The New York State Council on the Arts has joined to help launch the New York State Cultural Data Project (New York State CDP), a powerful management tool for arts and cultural organizations. This unique system will, at no cost, allow arts managers and artistic leaders to understand and analyze their organization’s financial performance through easy-to-run reports. By participating in the New York State CDP, you will be part of a successful and growing project that will allow researchers and the arts community as a whole to better articulate and provide evidence for the sector’s assets and needs, as well as its contributions to the state and the country. By completing the online form annually, you will also be able to generate reports to be submitted to grantmakers with the click of a button.

NYSCA believes that CDP could be of service to the field, particularly based on their experience with Cultural Blueprints. During the nine sessions held to date across the state, a common need for more robust research, advocacy and policy discussions with and about the cultural sector emerged. They believe that CDP has the potential to be a valuable tool in addressing these issues. Overall, they would like to engage the field in a conversation both about what those needs are and how CDP can help address them.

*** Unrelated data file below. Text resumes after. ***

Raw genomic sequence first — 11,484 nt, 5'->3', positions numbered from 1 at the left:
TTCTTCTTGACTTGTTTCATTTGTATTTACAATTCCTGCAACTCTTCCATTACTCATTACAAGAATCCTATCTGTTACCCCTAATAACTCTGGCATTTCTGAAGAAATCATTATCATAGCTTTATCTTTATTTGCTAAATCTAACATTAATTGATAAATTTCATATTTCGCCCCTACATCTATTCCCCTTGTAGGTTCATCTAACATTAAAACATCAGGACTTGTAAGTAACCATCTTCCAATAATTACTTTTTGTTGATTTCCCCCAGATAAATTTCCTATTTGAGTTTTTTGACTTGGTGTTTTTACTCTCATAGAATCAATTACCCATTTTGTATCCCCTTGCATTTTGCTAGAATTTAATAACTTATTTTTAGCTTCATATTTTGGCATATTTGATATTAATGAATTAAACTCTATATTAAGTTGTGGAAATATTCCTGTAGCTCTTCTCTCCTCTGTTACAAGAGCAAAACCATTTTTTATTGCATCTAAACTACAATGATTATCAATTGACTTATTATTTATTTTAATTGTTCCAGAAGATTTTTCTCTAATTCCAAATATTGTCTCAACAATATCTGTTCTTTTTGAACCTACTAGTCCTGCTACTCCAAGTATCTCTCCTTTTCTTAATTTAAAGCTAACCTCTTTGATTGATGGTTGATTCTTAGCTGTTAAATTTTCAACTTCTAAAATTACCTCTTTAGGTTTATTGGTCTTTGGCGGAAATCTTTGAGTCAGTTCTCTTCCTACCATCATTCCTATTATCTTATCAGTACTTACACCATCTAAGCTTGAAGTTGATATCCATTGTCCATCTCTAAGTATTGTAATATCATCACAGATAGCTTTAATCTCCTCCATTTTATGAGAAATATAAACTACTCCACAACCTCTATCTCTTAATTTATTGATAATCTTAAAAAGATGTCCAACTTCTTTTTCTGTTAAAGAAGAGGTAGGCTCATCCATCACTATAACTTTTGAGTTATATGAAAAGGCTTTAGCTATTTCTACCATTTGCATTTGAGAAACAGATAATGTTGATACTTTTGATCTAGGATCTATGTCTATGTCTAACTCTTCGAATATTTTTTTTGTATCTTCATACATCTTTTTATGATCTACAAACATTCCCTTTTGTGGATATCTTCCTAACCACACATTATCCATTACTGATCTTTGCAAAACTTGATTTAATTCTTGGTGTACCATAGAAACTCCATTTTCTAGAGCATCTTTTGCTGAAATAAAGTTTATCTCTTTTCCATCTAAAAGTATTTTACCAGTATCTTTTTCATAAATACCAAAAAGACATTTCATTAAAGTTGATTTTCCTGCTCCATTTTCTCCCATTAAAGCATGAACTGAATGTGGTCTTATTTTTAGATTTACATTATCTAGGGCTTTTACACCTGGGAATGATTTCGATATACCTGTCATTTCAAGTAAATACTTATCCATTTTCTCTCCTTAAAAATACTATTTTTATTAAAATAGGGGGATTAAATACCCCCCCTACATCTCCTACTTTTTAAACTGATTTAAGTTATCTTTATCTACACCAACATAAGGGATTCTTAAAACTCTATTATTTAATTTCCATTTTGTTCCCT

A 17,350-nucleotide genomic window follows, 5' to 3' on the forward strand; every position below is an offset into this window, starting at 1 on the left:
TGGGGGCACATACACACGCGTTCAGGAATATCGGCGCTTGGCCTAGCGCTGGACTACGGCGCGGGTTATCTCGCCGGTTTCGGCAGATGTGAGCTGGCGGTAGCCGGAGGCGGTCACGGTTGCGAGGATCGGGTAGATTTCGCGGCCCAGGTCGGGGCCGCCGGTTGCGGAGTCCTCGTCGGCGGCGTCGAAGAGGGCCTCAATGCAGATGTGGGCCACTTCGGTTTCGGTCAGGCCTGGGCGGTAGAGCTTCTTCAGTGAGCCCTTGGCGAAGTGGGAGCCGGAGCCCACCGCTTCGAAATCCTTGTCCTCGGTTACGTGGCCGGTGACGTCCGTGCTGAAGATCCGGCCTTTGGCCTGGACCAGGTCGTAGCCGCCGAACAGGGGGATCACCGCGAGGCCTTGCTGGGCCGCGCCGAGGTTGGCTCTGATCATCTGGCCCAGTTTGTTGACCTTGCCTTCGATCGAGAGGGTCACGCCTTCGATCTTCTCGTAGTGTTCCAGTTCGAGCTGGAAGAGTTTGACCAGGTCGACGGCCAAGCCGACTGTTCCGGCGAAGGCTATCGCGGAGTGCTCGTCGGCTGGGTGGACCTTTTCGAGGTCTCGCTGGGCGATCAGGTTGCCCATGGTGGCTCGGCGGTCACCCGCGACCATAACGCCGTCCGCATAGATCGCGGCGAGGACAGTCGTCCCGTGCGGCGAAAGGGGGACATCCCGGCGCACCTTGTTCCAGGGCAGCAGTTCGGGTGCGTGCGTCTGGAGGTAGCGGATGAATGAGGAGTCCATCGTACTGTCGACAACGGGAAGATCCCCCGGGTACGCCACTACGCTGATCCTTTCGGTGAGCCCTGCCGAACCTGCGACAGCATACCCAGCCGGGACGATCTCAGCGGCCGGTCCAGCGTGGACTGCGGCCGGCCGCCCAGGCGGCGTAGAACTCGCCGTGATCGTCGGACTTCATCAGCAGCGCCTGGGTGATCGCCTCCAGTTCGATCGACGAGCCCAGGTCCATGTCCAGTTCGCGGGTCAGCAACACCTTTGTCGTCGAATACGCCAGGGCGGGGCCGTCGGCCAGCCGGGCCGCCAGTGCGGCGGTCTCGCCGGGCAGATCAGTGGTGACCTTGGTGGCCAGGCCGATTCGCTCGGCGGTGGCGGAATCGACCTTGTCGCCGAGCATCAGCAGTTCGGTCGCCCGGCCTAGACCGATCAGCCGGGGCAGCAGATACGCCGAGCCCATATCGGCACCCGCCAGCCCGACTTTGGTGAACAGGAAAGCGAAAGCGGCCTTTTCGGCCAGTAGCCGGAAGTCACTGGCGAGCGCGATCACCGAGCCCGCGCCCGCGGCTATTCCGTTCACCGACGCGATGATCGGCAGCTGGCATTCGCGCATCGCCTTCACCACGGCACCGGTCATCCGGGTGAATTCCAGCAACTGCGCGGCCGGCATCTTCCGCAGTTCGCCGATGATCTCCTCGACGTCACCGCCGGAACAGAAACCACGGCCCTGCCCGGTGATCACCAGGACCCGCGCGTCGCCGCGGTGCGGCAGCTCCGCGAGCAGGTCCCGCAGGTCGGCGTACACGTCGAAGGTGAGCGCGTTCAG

About CDP
An online system for reporting historical organizational and financial data, CDP will be offered at no charge to arts and cultural organizations (and entities/individuals with a fiscal conduit) across the state. Once an organization’s data has been entered into this 11 part, web-based form on an annual basis, the organization is able to:
  • Streamline grant applications to participating funders: Once data is entered into CDP, it doesn't need to be reentered when applying to the funders listed at the bottom of this email.
  • Generate one of 77 on-demand reports: Organizations can produce the data they have inputted for their own reporting and fundraising purposes, including presentations to board members, funders, staff and other audiences.
  • Ensure that your organization is included in major advocacy efforts: Aggregate data from CDP is available to all advocates, researchers and interested parties to help make the case for the arts in New York State.
Organizations can participate and benefit from the system regardless of whether they are a recipient of support from any of the participating funders. Additionally, there is a full-time Help Desk/hotline available to guide organizations in entering and understanding the data.

Get the most from the New York State CDP.
Attend a free demonstration and discussion.